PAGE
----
Last month the European Union (EU), gesturing toward lessons learned from the Arab Spring, reconfigured their aid criteria. Instead of just pouring money into underdeveloped countries, said EU Development Commissioner Andris Piebalgs, EU aid would now be directed toward “the least developed nations” and would be tied to good governance contracts regulating human rights, democracy and rule of law.
The West Bank and the Gaza Strip are not, by any reasonable measure, among the world’s least developed areas. Since 1967, life expectancy has risen from the mid-50s to the mid-70s, and no less an expert than Palestinian President Abbas described the West Bank as “a good reality… a good life.” On the other side of the ledger, the Palestinian Authority under Fatah is by definition anti-democratic – presidential elections are now three years overdue – and that’s before Fatah strikes a unity deal with Iran’s Islamist Hamas proxies in Gaza. The Palestinians meet none of the EU’s touchstones for assistance.
So naturally, the EU is giving them another 100 million euros, on top of the EU’s existing aid commitments:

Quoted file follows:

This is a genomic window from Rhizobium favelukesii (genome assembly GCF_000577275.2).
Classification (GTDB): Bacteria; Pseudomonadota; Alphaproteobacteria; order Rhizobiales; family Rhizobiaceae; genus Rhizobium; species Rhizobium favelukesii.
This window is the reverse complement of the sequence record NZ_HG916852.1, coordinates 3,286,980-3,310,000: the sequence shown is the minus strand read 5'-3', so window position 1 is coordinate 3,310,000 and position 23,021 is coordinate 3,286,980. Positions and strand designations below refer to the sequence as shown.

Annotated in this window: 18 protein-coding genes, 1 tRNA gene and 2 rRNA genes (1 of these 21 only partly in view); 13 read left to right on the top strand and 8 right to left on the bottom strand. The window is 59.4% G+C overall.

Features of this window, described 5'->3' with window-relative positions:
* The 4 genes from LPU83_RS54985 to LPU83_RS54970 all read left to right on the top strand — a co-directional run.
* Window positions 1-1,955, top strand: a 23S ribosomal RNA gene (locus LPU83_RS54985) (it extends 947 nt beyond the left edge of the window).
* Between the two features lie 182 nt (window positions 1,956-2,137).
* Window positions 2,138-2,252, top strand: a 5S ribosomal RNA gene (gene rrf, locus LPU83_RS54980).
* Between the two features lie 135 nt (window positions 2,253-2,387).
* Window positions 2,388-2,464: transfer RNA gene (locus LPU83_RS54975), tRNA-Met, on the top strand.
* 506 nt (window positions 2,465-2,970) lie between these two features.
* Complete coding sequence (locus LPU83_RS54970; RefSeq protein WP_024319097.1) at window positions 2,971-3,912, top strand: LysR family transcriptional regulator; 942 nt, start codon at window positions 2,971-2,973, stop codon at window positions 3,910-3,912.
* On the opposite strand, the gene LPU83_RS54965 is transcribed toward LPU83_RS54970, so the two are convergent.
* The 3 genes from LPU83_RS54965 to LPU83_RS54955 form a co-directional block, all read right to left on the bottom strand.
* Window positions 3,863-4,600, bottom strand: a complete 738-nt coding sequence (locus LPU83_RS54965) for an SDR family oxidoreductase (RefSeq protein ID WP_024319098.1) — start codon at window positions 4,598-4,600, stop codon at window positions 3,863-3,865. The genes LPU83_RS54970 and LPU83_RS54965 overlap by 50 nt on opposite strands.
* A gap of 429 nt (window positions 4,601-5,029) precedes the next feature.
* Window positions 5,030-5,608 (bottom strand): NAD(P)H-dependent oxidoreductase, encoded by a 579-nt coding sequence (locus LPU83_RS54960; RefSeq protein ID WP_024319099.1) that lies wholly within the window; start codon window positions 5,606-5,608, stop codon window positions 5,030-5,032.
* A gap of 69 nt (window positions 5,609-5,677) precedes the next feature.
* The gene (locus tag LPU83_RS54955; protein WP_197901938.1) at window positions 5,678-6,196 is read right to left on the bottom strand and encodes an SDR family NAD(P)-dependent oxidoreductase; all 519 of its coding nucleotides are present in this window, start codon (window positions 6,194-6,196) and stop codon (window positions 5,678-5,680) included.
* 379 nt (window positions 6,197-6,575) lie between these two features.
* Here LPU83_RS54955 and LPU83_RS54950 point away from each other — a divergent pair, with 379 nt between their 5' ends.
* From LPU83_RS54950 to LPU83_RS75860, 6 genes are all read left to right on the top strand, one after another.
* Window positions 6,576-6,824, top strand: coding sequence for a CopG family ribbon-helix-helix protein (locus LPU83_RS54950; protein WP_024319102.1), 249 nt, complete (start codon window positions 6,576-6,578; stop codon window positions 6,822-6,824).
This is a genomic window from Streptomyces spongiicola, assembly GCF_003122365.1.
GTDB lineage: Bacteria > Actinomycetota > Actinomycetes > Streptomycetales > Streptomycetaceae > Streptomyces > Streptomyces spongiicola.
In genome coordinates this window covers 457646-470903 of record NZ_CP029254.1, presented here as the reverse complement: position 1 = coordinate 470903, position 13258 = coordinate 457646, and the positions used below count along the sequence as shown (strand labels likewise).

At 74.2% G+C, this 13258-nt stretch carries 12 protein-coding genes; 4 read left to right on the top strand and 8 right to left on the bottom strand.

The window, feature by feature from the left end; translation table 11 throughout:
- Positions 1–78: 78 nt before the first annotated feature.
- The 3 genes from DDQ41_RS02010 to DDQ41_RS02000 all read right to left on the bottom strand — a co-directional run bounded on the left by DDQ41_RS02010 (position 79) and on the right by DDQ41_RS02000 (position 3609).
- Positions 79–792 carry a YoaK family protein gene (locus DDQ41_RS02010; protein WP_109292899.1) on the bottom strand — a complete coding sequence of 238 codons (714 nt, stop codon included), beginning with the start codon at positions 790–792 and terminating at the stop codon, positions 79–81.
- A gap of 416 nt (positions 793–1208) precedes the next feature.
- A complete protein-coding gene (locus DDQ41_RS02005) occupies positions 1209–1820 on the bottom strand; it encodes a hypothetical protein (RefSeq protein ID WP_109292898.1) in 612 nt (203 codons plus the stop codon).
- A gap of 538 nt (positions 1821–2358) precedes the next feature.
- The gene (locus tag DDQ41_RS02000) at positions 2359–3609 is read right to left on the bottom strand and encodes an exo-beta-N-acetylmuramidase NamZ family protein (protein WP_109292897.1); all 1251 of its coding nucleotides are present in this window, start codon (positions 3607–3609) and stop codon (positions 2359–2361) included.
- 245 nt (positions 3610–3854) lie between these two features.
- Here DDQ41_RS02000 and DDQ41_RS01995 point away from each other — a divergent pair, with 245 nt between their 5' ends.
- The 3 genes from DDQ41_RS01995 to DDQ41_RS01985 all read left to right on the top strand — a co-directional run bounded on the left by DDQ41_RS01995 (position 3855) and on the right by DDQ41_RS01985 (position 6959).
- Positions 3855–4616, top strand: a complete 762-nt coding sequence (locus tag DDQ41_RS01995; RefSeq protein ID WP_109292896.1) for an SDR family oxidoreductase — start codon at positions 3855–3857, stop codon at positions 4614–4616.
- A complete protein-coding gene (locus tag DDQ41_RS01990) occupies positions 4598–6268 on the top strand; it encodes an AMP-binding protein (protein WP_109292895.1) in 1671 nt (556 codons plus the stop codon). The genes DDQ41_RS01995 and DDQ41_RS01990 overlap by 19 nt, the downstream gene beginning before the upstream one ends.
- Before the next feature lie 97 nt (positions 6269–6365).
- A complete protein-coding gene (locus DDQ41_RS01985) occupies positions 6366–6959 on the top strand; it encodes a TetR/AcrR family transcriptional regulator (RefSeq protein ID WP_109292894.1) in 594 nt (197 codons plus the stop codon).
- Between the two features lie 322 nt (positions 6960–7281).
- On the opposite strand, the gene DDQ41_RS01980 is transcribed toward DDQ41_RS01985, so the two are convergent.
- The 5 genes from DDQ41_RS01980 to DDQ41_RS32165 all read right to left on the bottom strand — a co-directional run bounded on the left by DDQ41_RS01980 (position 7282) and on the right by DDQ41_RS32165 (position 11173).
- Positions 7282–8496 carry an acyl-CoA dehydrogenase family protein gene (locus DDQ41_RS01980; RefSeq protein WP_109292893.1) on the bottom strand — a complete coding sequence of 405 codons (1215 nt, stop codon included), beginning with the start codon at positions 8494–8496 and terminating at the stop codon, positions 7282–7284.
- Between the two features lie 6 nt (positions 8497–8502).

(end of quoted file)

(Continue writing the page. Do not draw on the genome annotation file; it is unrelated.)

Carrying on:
The European Parliament has agreed to increase aid to the occupied Palestinian territories in 2012, reports on the annual EU budget negotiations in Geneva said Saturday. The bloc’s budget for next year will increase by 129 billion euros, following more than 15 hours of talks, Reuters reported. The increase includes an extra 100 million euros for the Palestinian territories. As the largest single donor to the Palestinians, the European bloc of nations contributes some 500 million euros each year for Palestinian Authority salaries and to support future state institutions.
That doesn’t count the money the Europeans are already injecting into the Israeli-Arab conflict, in the form of massive subsidies to anti-Israel NGOs and leftwing political organizations. They’ve become quite creative in finding ways to fund anti-Israel groups, something that would be a straightforward conflict of interest — the EU is after all a Quartet member — were Middle East diplomacy not totally surreal. The EU collectively, and EU countries individually, even fund NGOs that seek to suffocate Israel out of existence via boycotts, divestment, and sanctions.
Some Israeli leaders are making efforts to break the relationship between EU money and anti-Israel incitement. The Europeans have reacted to those efforts by threatening to degrade European-Israeli ties, unblinkingly making relations with an existing nation-state contingent on the willingness of that nation-state to allow outside interference in its internal affairs. That’s how much they like funding anti-Israel groups.
In fairness to the Europeans though, they’ve got plenty of money to throw around.